Disentangling the genetic basis of rhizosphere microbiome assembly in tomato

Ben O. Oyserman* (Corresponding author), Stalin Sarango Flores, Thom Griffioen, Xinya Pan, Elmar van der Wijk, Lotte Pronk, Wouter Lokhorst, Azkia Nurfikari, Joseph N. Paulson, Mercedeh Movassagh, Nejc Stopnisek, Anne Kupczok, Viviane Cordovez, Victor J. Carrion, Wilco Ligterink, Basten L. Snoek, Marnix H. Medema, Jos M. Raaijmakers* (Corresponding author)

*Corresponding author for this work

Research output: Contribution to journal/periodicalArticleScientificpeer-review

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Abstract

Microbiomes play a pivotal role in plant growth and health, but the genetic factors involved in microbiome assembly remain largely elusive. Here, we map the molecular features of the rhizosphere microbiome as quantitative traits of a diverse hybrid population of wild and domesticated tomato. Gene content analysis of prioritized tomato quantitative trait loci suggests a genetic basis for differential recruitment of various rhizobacterial lineages, including a Streptomyces-associated 6.31 Mbp region harboring tomato domestication sweeps and encoding, among others, the iron regulator FIT and the water channel aquaporin SlTIP2.3. Within metagenome-assembled genomes of root-associated Streptomyces and Cellvibrio, we identify bacterial genes involved in metabolism of plant polysaccharides, iron, sulfur, trehalose, and vitamins, whose genetic variation associates with specific tomato QTLs. By integrating ‘microbiomics’ and quantitative plant genetics, we pinpoint putative plant and reciprocal rhizobacterial traits underlying microbiome assembly, thereby providing a first step towards plant-microbiome breeding programs.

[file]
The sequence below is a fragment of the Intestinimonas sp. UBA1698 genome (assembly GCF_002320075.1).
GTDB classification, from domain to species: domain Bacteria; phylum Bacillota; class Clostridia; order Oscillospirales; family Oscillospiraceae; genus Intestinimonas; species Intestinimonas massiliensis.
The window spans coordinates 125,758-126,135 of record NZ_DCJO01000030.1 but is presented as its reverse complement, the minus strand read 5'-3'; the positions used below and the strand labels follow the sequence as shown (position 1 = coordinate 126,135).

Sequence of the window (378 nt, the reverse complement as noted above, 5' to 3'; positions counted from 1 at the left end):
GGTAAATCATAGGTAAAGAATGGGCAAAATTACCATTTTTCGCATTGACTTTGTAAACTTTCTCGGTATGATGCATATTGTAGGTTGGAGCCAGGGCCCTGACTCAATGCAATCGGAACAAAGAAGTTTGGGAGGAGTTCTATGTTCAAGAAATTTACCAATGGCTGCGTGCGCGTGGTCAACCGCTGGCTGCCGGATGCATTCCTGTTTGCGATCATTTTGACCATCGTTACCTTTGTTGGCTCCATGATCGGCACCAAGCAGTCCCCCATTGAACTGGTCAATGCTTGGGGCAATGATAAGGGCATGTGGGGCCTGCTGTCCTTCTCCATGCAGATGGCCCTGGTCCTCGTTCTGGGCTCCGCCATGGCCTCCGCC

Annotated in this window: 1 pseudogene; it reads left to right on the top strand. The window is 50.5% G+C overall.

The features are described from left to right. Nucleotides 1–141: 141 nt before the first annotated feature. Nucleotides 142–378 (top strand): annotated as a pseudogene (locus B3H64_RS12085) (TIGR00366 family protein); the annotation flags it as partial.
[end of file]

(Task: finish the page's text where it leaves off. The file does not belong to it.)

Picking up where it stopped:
Original languageEnglish
Article number3228
Number of pages16
JournalNature Communications
Volume13
DOIs
Publication statusPublished - 16 Jun 2022

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